Granted, our sense of what we value is not derived from external factors, but from our own internal motivations; of what matters to us and makes us feel like we’re able to contribute in a meaningful fashion, if not also feel a sense of belonging with those we share this value with.

That’s why it’s important that we connect what we value – what is critical to our organization’s shared purpose – with what matters to our employees. We have to make sure that we create bridges between what’s vital to our organization’s long-term viability and what would make our employees feel like they can make a meaningful contribution to that outcome.

In so doing, we can help fuel that fire in the belly of our employees that makes them hungry to achieve the vision we set before them; that our employees can feel like what they’re committing their talents, creativity, and insights to is something worth pursuing, something that only they can achieve, and something from which everyone can derive a sense of meaning and purpose.

The truth is we all want to feel useful; we want to know that we bring value to a purpose or vision that’s bigger than ourselves. And the only way we can engender those feelings is not by assuming that what we value is the same as what those under our care value. Rather, it’s by reaching out to connect with those we lead to understand what drives their internal motivations – what would make them feel like they can make a difference – and connect those aspirations to the goals we have for our organization.

There’s no question that this isn’t easy, nor should it be because leadership is not about taking the easy road or serving our own self-interests. Instead, it’s about committing ourselves to guiding those we lead towards creating a future we all not only want to live in, but one which we all desire to be an active participant in creating.

Watching my daughter dance on that stage, I was reminded that it’s not enough to assume that because we commit ourselves to an endeavour that those around us will understand the value and importance of what we’re trying to create.  Rather, it is our responsibility to demonstrate to those we lead the sense of value we see in what we’re trying to create through our collective efforts and consequently, what they will gain by joining us in the pursuit of achieving that which defines our shared purpose.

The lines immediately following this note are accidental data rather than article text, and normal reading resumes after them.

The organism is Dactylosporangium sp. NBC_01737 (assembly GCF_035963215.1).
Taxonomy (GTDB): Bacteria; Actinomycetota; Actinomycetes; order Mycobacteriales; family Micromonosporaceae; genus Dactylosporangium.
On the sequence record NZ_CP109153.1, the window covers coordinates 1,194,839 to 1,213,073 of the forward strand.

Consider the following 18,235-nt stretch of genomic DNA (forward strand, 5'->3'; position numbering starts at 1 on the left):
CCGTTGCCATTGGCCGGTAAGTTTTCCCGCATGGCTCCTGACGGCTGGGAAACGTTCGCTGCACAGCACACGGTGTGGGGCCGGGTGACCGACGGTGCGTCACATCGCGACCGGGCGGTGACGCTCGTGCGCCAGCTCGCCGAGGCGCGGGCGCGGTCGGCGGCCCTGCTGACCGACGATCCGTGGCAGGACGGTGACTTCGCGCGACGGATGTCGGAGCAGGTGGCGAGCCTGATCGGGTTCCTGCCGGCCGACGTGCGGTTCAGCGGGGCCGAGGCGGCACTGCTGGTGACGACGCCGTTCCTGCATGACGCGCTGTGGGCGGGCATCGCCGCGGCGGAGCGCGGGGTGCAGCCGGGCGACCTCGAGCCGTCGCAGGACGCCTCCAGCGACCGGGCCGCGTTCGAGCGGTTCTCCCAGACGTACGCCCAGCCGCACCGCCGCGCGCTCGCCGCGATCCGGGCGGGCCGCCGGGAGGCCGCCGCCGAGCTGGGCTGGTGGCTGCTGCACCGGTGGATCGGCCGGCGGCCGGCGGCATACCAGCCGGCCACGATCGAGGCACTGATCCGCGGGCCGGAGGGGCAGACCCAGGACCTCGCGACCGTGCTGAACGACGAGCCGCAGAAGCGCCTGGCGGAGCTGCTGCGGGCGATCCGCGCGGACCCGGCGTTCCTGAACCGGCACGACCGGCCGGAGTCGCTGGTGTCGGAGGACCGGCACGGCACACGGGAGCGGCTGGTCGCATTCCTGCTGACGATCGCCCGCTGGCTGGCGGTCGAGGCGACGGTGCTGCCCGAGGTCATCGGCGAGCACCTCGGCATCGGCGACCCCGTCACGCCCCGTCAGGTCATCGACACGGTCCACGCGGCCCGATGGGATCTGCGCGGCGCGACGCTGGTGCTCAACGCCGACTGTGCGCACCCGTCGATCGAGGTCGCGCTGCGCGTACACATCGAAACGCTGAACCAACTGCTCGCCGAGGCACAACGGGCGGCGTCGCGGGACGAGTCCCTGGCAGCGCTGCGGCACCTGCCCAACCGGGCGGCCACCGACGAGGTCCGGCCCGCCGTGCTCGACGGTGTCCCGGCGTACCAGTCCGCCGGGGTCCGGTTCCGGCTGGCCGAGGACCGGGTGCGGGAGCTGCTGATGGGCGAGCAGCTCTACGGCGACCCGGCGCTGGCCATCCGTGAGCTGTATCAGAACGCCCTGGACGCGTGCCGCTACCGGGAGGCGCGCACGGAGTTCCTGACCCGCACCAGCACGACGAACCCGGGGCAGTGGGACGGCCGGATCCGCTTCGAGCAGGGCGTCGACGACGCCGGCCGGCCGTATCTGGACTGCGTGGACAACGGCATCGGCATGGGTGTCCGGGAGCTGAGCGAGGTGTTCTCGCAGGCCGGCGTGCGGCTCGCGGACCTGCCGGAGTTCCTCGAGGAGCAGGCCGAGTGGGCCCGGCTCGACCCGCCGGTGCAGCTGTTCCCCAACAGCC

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4 Comments » | Tags: , , , , , , , , , , , , | June 17, 2014 by |

4 Comments
  1. On June 23rd, 2014 at 8:54 AM Bob Brady said:

    Great article. There are lots of simple reasons why any organisation should measure a leaders' value. There’s just no clear consensus on how to do it. The larger issue is whether the leader has put the company on a firmer footing than he or she found it. But it should go beyond the measures of personal contributions to their investments in people over the longer term.

  2. On June 26th, 2014 at 2:17 AM Tanveer Naseer said:

    Thanks Bob; I'm glad you enjoyed it. And I concur that the value a leader creates should not be limited to what they contribute personally, but how they've helped those they lead to excel and thrive to the point that they can continue without them.

  3. On June 24th, 2014 at 3:04 PM Bob Bennett said:

    Love the story. reminded me of watching my granddaughter's first dance/gymnastics recital. We were all allowed, when our child was on, to go to the foot of the stage to take pictures. You bet I was there and even though she was the youngest (and close to the worst) in the group, the family was all there taking pictures, smiling and encouraging. She tried her best which impressed no one but us.

    The lady sitting next to me, when her daughter went on, and I volunteered to get up so she could pass more easily replied, "No thanks, my daughter isn't very good." Watching her daughter, it was true, but there was no life in her eyes, no passion for what she was doing. It was a chore. Sometimes a leaders reaction and opinion can become a self-fulfilling prophesy.

  4. On June 26th, 2014 at 2:37 AM Tanveer Naseer said:

    Wow, that's such a heartbreaking story, Bob. I can only imagine how this girl felt seeing her mother's lack of interest in her efforts compared to the response of other parents like you.

    It's also a great example of how easily we can extinguish the drive and ambition of those under our care to not only challenge their assumptions but to encourage them to exceed their own expectations of what they can achieve.

    Thanks for sharing your story with us, Bob. Appreciate it, my friend.